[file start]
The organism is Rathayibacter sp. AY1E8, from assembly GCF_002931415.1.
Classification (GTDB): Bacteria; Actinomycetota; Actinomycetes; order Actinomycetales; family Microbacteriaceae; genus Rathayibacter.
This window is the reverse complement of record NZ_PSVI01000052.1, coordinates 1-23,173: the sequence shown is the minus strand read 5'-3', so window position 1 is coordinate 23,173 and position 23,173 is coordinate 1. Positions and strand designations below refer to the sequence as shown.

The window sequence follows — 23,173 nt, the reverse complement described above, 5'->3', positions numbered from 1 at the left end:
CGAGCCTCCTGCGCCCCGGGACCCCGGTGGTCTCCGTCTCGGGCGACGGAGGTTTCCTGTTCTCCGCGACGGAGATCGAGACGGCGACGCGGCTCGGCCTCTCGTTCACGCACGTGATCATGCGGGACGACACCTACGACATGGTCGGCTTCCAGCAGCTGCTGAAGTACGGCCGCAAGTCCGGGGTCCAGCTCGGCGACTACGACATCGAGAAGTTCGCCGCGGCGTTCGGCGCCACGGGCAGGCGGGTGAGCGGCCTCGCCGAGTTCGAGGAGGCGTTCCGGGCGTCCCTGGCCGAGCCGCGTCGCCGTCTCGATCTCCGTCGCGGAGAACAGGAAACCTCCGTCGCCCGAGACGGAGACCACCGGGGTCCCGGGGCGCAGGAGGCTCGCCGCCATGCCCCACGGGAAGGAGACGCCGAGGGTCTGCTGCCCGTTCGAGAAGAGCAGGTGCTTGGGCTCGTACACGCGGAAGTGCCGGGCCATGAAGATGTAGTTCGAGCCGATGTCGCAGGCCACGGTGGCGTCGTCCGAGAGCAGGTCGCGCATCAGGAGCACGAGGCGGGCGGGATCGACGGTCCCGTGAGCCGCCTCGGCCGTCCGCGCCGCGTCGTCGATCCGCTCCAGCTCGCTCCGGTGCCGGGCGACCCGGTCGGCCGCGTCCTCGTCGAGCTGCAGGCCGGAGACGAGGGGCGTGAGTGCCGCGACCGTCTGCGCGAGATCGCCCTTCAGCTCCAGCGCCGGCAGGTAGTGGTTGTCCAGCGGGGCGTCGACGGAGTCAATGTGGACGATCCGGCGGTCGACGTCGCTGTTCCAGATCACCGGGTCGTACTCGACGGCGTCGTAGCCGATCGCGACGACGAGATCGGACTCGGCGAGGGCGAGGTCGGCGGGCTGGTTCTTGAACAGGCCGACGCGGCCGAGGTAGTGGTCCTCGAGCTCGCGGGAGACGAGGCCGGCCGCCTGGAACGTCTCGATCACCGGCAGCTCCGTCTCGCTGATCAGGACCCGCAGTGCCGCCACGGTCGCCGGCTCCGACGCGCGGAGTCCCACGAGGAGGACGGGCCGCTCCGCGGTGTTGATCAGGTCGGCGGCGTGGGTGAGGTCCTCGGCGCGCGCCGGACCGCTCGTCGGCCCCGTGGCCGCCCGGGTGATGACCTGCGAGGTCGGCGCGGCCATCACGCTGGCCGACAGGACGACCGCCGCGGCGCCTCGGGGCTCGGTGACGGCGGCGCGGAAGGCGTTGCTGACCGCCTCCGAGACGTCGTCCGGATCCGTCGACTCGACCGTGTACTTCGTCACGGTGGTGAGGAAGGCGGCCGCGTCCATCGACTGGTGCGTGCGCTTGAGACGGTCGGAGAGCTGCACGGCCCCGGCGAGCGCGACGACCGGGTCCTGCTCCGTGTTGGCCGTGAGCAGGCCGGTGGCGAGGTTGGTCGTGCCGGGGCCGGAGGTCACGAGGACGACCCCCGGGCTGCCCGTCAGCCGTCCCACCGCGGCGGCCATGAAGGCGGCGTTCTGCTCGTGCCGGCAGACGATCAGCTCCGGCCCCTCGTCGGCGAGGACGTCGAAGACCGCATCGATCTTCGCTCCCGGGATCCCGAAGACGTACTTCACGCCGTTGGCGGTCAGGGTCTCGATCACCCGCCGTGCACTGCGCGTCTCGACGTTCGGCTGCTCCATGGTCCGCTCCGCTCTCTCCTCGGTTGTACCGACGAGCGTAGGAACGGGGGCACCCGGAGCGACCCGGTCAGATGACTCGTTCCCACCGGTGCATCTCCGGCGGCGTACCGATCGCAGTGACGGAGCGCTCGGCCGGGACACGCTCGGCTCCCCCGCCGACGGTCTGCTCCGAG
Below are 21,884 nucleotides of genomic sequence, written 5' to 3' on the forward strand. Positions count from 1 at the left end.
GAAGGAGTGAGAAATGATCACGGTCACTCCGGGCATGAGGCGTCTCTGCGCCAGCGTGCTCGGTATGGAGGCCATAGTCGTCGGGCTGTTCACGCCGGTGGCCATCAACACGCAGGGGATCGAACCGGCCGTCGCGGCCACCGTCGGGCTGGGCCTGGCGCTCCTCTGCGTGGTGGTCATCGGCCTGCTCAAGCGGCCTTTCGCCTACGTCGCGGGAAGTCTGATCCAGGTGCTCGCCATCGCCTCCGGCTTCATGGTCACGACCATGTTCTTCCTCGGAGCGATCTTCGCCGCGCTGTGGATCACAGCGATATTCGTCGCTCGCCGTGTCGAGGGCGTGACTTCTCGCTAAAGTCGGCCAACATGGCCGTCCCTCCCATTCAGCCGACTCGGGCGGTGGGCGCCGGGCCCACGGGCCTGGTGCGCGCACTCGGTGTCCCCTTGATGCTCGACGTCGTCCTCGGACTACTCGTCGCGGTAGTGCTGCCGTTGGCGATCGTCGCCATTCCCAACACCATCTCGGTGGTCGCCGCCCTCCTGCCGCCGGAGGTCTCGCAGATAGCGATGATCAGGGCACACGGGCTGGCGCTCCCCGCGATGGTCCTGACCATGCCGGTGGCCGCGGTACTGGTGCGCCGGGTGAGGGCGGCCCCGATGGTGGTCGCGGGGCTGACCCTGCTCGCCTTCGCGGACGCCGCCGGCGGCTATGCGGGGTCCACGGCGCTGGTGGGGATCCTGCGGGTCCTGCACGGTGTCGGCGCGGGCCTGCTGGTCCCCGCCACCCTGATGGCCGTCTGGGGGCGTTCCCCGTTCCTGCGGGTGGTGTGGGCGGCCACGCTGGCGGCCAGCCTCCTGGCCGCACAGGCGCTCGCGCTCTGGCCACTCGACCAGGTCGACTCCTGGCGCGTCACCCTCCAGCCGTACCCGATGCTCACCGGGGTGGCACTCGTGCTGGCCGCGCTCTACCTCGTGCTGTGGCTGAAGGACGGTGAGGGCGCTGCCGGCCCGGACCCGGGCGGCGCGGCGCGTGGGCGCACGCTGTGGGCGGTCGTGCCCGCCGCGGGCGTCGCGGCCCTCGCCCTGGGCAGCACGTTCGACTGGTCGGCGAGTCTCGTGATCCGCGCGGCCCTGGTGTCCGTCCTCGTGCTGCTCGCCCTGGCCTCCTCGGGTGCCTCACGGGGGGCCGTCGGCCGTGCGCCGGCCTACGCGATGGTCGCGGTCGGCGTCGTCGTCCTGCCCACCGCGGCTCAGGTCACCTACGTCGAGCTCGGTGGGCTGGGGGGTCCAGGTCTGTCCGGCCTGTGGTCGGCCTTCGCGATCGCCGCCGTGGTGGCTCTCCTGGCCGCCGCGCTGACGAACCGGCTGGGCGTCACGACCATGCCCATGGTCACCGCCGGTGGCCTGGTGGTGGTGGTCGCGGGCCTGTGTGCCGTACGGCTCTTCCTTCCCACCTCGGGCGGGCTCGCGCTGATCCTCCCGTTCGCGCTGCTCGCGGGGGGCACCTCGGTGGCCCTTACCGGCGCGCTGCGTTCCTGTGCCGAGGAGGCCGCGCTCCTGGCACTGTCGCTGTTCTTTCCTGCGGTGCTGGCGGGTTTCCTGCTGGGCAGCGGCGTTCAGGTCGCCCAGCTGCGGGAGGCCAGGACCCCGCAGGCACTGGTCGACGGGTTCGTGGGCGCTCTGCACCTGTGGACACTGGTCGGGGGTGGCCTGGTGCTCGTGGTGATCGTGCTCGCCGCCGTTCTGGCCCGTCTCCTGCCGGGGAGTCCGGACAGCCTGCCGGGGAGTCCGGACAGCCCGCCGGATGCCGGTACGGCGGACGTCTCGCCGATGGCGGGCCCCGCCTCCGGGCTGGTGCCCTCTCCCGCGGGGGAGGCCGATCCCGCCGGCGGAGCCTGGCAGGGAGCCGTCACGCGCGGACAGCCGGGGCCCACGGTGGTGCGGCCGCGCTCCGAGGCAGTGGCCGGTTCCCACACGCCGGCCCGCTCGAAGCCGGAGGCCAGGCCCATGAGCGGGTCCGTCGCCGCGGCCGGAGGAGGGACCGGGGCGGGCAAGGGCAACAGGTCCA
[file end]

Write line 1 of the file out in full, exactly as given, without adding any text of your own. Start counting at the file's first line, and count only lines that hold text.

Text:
The organism is Rathayibacter sp. AY1E8, from assembly GCF_002931415.1.